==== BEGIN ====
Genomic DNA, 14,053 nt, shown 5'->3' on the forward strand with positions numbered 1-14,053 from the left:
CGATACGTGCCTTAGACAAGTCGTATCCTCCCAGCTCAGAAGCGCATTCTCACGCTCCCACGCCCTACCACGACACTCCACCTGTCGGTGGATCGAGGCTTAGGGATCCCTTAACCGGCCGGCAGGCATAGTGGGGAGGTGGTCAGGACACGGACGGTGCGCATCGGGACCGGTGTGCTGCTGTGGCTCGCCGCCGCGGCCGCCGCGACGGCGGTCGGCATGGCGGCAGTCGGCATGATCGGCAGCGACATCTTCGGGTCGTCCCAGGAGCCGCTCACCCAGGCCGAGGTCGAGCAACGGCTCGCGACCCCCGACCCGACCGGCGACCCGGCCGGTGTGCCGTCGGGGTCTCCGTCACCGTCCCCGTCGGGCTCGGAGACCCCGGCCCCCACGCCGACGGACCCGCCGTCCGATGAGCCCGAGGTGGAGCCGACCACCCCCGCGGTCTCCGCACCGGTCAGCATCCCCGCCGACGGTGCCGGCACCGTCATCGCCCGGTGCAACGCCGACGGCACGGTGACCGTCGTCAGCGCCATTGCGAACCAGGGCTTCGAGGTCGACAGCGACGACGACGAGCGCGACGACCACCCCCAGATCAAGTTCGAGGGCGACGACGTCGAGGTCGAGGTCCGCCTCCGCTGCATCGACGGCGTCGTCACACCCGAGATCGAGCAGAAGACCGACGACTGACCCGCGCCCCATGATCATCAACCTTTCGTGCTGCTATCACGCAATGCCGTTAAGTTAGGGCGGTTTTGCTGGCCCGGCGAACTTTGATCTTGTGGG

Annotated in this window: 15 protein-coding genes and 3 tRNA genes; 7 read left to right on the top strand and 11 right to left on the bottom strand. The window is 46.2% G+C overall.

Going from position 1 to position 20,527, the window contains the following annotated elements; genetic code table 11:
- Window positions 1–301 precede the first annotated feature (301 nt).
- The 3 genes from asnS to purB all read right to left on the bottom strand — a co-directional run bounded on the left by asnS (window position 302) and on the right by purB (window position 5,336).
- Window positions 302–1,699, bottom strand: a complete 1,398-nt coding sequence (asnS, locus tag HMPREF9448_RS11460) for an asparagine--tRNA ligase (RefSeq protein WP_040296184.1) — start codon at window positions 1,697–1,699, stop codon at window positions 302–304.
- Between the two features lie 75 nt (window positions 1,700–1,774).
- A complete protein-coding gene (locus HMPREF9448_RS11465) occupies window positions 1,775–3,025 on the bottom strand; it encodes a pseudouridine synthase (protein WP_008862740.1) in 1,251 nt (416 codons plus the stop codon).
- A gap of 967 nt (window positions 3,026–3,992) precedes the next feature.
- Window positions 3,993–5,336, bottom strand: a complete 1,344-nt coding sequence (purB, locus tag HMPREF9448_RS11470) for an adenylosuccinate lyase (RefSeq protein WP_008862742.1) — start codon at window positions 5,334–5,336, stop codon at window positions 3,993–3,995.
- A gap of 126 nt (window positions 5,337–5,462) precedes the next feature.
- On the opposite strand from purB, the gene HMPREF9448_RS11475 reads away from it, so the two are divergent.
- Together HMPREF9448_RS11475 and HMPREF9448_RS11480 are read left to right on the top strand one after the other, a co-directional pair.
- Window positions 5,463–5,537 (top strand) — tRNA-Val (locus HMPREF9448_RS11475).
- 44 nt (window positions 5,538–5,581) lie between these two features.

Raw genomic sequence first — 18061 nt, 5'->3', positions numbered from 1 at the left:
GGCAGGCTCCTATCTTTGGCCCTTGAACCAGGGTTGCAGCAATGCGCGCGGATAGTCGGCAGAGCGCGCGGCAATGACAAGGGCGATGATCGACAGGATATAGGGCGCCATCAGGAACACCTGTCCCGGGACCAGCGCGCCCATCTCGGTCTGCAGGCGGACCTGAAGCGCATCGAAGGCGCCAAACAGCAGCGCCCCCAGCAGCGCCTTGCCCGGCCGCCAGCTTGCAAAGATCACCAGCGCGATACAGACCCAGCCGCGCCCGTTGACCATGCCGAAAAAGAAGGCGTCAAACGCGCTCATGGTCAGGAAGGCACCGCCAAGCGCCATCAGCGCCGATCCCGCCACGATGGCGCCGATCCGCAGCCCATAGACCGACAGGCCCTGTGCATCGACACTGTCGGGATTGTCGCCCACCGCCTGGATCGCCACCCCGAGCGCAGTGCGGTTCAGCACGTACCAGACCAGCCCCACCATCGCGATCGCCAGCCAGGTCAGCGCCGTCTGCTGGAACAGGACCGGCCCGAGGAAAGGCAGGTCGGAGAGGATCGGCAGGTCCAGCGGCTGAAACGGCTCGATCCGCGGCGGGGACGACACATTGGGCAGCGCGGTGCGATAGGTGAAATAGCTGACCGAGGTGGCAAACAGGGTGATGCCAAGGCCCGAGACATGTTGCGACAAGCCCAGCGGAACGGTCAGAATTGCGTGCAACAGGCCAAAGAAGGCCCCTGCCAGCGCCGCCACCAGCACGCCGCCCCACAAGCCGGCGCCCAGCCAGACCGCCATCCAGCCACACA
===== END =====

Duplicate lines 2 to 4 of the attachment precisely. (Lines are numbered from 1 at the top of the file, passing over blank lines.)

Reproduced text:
CGATACGTGCCTTAGACAAGTCGTATCCTCCCAGCTCAGAAGCGCATTCTCACGCTCCCACGCCCTACCACGACACTCCACCTGTCGGTGGATCGAGGCTTAGGGATCCCTTAACCGGCCGGCAGGCATAGTGGGGAGGTGGTCAGGACACGGACGGTGCGCATCGGGACCGGTGTGCTGCTGTGGCTCGCCGCCGCGGCCGCCGCGACGGCGGTCGGCATGGCGGCAGTCGGCATGATCGGCAGCGACATCTTCGGGTCGTCCCAGGAGCCGCTCACCCAGGCCGAGGTCGAGCAACGGCTCGCGACCCCCGACCCGACCGGCGACCCGGCCGGTGTGCCGTCGGGGTCTCCGTCACCGTCCCCGTCGGGCTCGGAGACCCCGGCCCCCACGCCGACGGACCCGCCGTCCGATGAGCCCGAGGTGGAGCCGACCACCCCCGCGGTCTCCGCACCGGTCAGCATCCCCGCCGACGGTGCCGGCACCGTCATCGCCCGGTGCAACGCCGACGGCACGGTGACCGTCGTCAGCGCCATTGCGAACCAGGGCTTCGAGGTCGACAGCGACGACGACGAGCGCGACGACCACCCCCAGATCAAGTTCGAGGGCGACGACGTCGAGGTCGAGGTCCGCCTCCGCTGCATCGACGGCGTCGTCACACCCGAGATCGAGCAGAAGACCGACGACTGACCCGCGCCCCATGATCATCAACCTTTCGTGCTGCTATCACGCAATGCCGTTAAGTTAGGGCGGTTTTGCTGGCCCGGCGAACTTTGATCTTGTGGG

Annotated in this window: 15 protein-coding genes and 3 tRNA genes; 7 read left to right on the top strand and 11 right to left on the bottom strand. The window is 46.2% G+C overall.

Going from position 1 to position 20,527, the window contains the following annotated elements; genetic code table 11: